With the majority of the world’s population now urban, cities are rising in prominence. Growing attention is being paid to cities’ potential to increase incomes and create jobs – whether through financial services and electronics manufacturing in Chennai, regionally integrated manufacturing around Guangzhou, or social and physical transformation in Medellin. Less prominent cities are asking how they can attain better economic performance. Hence economic competitiveness has become a preoccupation for city leaders – by which we mean a city’s ability to spawn, expand and attract businesses that create jobs for its residents, and to enlarge the overall economic pie.
So, how do cities make themselves more competitive? This year, the World Bank is investing in a Competitive Cities Knowledge Base (CCKB) initiative – a joint project between the World Bank Group’s departments working on Private Sector Development and Urban Development. The project includes in-depth case studies of economically successful cities across all continents. According to our current analysis, six of the most interesting cities for this work will be Bucaramanga (Colombia), Patna (India), Bandung (Indonesia), Agadir (Morocco), Kigali (Rwanda) and Izmir (Turkey). We are in the process of confirming these conclusions before beginning each of the case studies.
What makes these particular cities so interesting?
First, they serve as examples of economic success. In fact, according to city-level data from Oxford Economics and our team’s analysis, all six have outperformed their national economies as well as regional competitor cities on economic outcomes such as income and job growth. Indeed, they have recently done so faster than “household names” like Dubai, Rio de Janeiro or New York City. We anticipate these “rising star” cities may offer useful insights for other, comparable cities seeking to improve their economic outcomes.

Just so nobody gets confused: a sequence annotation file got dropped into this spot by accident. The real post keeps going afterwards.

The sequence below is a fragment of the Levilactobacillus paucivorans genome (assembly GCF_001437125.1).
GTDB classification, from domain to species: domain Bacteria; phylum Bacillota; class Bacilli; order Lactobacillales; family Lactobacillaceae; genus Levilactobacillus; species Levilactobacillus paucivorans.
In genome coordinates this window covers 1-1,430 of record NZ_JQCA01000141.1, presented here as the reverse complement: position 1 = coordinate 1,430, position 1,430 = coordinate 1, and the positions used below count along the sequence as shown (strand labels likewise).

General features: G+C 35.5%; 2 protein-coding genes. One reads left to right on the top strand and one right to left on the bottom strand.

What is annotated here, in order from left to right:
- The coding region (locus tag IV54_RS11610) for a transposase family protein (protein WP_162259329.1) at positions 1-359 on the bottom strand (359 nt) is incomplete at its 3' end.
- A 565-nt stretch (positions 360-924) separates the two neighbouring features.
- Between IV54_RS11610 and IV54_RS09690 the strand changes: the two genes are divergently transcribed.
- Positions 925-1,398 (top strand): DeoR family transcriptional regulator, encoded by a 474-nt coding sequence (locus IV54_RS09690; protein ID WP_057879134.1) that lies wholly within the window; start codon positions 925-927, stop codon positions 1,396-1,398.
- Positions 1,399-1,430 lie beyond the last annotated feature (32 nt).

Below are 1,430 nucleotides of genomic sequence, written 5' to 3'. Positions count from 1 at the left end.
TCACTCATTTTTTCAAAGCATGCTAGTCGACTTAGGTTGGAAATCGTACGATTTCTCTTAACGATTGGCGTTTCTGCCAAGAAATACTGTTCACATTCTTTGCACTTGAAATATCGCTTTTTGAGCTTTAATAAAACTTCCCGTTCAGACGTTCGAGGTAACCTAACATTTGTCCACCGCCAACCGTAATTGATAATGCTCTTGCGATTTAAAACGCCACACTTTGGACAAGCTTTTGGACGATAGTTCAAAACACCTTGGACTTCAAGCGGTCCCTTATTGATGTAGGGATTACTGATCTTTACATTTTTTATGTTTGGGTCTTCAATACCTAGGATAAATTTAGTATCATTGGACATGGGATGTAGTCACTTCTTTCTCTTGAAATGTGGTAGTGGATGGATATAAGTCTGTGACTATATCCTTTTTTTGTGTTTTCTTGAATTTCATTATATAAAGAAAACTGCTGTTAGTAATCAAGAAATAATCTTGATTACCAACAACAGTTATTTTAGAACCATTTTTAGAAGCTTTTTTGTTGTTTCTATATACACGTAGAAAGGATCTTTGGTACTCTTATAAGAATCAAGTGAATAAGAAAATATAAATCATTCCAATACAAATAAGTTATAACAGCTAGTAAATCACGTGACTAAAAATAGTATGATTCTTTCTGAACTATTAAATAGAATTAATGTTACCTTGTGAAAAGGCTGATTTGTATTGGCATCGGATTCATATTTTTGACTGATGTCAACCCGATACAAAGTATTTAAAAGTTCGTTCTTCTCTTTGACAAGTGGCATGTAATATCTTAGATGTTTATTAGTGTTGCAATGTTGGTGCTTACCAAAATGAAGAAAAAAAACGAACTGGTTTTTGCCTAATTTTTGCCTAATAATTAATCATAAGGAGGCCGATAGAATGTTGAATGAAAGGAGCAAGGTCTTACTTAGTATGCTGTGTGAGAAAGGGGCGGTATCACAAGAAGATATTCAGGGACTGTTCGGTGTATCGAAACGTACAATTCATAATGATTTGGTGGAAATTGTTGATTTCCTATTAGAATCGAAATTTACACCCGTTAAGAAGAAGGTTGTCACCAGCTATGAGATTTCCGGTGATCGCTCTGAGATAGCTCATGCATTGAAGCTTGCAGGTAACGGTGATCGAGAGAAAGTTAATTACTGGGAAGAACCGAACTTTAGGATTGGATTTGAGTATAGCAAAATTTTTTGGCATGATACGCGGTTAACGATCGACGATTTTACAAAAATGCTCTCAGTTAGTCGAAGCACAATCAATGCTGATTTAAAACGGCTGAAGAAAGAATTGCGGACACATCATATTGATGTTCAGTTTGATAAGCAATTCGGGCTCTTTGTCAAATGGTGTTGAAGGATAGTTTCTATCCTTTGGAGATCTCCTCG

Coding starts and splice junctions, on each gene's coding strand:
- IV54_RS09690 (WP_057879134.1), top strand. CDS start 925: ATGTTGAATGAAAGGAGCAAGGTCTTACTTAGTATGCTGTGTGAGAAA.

Second, they demonstrate the use of pro-active strategies that resulted in improved competitiveness. In many cases, leading cities managed to attract an anchor investor, or leveraged a university to catalyze additional investment by firms. We will be investigating the trade-off between city competition strategies that focus on specific initiatives rather than general investment climate reforms.
Third, they are predominantly medium-sized and secondary cities, and thus more similar to the majority of our clients’ cities than the predominant “global cities” literature that focuses on large, primary cities. There already exists a wealth of information on cities in high-income economies that have successfully reinvented themselves (e.g. Barcelona or Boston), or global technological leaders (e.g. Silicon Valley or Austin), or hotspots whose growth is based on unique endowments that are difficult to replicate (e.g. Singapore). How have smaller cities pulled themselves up by their bootstraps?
Fourth, the cities present a diversity of contexts: They are in different regions of the world, including those with varying levels of income and industrial structures.
We’ll present insights along the way as we study our six selected cities. We hope to relate success stories that other cities in developing countries can look to for precedent, inspiration and ideas. Can you help guide our work? What types of insights and guidance would be helpful in achieving success in your cities?
The co-TTLs of the Competitive Cities Knowledge Base Project, Austin Kilroy and Megha Mukim, have contributed to this article.